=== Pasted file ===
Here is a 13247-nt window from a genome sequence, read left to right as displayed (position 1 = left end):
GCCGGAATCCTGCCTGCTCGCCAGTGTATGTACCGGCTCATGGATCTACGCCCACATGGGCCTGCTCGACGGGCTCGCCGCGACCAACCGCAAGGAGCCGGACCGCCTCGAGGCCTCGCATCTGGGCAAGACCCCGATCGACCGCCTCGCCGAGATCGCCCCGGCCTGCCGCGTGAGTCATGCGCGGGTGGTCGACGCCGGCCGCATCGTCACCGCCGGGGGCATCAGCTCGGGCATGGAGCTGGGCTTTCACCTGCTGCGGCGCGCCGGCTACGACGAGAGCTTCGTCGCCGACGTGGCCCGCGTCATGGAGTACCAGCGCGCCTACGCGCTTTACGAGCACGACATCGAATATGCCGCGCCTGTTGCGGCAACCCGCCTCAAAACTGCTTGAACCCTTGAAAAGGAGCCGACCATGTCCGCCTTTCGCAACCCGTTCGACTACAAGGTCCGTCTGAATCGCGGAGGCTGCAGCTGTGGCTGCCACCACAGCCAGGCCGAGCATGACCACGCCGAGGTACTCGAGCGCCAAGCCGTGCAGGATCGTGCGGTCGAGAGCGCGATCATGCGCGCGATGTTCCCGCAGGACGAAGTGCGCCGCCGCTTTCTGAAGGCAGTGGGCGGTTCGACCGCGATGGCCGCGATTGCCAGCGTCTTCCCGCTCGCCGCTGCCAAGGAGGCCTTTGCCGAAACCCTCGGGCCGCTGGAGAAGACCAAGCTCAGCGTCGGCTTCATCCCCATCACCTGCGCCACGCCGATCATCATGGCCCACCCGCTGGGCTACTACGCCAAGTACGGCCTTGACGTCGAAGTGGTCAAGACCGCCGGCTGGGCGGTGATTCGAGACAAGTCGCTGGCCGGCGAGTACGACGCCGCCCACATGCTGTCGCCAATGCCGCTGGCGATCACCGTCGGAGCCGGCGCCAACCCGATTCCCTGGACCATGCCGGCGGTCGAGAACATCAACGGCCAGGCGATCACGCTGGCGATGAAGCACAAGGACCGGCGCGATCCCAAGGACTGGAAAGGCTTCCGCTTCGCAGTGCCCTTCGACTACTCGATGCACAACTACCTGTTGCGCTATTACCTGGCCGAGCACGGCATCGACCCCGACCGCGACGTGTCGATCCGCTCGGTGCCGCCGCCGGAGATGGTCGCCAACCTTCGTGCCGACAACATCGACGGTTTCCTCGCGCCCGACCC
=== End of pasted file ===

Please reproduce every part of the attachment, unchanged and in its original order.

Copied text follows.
Here is a 13247-nt window from a genome sequence, read left to right as displayed (position 1 = left end):
GCCGGAATCCTGCCTGCTCGCCAGTGTATGTACCGGCTCATGGATCTACGCCCACATGGGCCTGCTCGACGGGCTCGCCGCGACCAACCGCAAGGAGCCGGACCGCCTCGAGGCCTCGCATCTGGGCAAGACCCCGATCGACCGCCTCGCCGAGATCGCCCCGGCCTGCCGCGTGAGTCATGCGCGGGTGGTCGACGCCGGCCGCATCGTCACCGCCGGGGGCATCAGCTCGGGCATGGAGCTGGGCTTTCACCTGCTGCGGCGCGCCGGCTACGACGAGAGCTTCGTCGCCGACGTGGCCCGCGTCATGGAGTACCAGCGCGCCTACGCGCTTTACGAGCACGACATCGAATATGCCGCGCCTGTTGCGGCAACCCGCCTCAAAACTGCTTGAACCCTTGAAAAGGAGCCGACCATGTCCGCCTTTCGCAACCCGTTCGACTACAAGGTCCGTCTGAATCGCGGAGGCTGCAGCTGTGGCTGCCACCACAGCCAGGCCGAGCATGACCACGCCGAGGTACTCGAGCGCCAAGCCGTGCAGGATCGTGCGGTCGAGAGCGCGATCATGCGCGCGATGTTCCCGCAGGACGAAGTGCGCCGCCGCTTTCTGAAGGCAGTGGGCGGTTCGACCGCGATGGCCGCGATTGCCAGCGTCTTCCCGCTCGCCGCTGCCAAGGAGGCCTTTGCCGAAACCCTCGGGCCGCTGGAGAAGACCAAGCTCAGCGTCGGCTTCATCCCCATCACCTGCGCCACGCCGATCATCATGGCCCACCCGCTGGGCTACTACGCCAAGTACGGCCTTGACGTCGAAGTGGTCAAGACCGCCGGCTGGGCGGTGATTCGAGACAAGTCGCTGGCCGGCGAGTACGACGCCGCCCACATGCTGTCGCCAATGCCGCTGGCGATCACCGTCGGAGCCGGCGCCAACCCGATTCCCTGGACCATGCCGGCGGTCGAGAACATCAACGGCCAGGCGATCACGCTGGCGATGAAGCACAAGGACCGGCGCGATCCCAAGGACTGGAAAGGCTTCCGCTTCGCAGTGCCCTTCGACTACTCGATGCACAACTACCTGTTGCGCTATTACCTGGCCGAGCACGGCATCGACCCCGACCGCGACGTGTCGATCCGCTCGGTGCCGCCGCCGGAGATGGTCGCCAACCTTCGTGCCGACAACATCGACGGTTTCCTCGCGCCCGACCC